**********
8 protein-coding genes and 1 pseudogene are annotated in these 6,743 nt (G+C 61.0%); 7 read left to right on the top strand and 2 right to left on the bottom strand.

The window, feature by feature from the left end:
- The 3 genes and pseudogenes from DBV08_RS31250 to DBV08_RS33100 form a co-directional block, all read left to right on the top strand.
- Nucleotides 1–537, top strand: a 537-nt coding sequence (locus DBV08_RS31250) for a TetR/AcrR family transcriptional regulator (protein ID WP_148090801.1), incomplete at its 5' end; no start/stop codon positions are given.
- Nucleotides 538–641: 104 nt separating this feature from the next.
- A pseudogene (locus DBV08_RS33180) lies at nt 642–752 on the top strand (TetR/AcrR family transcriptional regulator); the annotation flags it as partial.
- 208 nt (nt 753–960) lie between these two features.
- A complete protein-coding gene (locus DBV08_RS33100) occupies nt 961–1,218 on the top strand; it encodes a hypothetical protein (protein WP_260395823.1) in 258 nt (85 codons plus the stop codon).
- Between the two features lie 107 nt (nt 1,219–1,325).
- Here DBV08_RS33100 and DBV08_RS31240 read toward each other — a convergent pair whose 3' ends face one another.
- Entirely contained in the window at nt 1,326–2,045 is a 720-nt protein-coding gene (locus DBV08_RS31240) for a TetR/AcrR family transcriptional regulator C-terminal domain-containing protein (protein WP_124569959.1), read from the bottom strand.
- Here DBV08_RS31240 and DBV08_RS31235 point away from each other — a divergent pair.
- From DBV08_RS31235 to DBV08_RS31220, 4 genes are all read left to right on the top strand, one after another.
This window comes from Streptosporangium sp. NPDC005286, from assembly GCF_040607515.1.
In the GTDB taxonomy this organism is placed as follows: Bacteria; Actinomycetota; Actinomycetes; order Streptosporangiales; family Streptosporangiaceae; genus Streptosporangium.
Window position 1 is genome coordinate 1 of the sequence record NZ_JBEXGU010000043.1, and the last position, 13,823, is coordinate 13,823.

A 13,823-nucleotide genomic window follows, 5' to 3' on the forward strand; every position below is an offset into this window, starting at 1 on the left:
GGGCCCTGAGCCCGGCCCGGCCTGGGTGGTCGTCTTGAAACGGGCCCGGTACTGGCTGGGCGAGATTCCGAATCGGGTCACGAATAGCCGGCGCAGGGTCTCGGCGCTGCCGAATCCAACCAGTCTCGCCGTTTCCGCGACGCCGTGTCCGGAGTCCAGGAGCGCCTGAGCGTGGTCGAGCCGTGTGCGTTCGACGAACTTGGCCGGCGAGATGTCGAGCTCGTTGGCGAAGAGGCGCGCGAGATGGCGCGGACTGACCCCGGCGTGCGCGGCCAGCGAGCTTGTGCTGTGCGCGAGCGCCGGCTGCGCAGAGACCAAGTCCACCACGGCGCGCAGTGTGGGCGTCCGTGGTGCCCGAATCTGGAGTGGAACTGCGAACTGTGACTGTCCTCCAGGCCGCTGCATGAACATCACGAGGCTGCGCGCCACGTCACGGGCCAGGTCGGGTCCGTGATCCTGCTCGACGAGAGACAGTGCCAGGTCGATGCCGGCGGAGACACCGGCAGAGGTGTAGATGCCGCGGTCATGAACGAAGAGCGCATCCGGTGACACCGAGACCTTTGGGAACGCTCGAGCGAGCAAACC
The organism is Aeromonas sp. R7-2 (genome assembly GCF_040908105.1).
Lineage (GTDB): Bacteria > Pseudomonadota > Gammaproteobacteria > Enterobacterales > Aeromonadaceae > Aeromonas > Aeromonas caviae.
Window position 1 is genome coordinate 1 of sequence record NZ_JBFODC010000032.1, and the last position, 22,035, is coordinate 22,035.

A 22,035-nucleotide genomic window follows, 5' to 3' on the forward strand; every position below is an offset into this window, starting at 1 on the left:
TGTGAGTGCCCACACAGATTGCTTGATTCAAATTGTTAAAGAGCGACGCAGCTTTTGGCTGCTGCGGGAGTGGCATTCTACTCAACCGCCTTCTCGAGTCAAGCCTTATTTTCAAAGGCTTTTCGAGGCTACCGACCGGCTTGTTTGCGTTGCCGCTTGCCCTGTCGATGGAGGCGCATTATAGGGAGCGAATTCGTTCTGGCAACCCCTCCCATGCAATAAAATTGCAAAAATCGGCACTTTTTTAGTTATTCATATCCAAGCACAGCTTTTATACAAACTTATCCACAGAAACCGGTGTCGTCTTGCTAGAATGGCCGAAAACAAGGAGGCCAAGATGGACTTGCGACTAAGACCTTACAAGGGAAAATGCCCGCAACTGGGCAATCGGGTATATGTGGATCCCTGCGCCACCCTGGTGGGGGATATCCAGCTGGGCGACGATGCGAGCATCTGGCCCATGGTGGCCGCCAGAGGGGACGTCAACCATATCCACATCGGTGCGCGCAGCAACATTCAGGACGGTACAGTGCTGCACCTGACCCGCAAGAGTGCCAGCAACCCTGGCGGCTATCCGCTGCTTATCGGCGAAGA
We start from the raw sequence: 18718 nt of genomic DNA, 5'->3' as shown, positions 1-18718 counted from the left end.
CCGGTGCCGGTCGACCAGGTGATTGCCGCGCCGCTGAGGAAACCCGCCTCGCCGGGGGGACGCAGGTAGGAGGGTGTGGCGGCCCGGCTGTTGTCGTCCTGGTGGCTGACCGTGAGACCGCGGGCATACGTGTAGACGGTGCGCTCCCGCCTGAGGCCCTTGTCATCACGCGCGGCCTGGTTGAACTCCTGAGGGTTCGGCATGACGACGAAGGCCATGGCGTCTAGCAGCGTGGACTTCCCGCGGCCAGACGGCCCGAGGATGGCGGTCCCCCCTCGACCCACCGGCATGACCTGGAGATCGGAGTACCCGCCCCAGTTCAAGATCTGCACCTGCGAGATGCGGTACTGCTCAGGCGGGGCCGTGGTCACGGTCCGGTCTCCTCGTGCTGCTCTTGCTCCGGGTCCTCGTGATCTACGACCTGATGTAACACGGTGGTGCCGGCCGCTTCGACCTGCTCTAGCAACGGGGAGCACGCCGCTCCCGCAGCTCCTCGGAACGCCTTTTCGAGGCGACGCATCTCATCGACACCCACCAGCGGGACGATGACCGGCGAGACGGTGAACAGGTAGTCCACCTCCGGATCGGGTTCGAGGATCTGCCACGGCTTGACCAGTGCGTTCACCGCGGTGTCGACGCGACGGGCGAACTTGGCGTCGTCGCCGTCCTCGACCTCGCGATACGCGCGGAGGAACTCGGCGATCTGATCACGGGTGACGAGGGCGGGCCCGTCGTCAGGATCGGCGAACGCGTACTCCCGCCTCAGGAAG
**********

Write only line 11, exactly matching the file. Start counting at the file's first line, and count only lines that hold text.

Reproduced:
- Entirely contained in the window at nt 1,326–2,045 is a 720-nt protein-coding gene (locus DBV08_RS31240) for a TetR/AcrR family transcriptional regulator C-terminal domain-containing protein (protein WP_124569959.1), read from the bottom strand.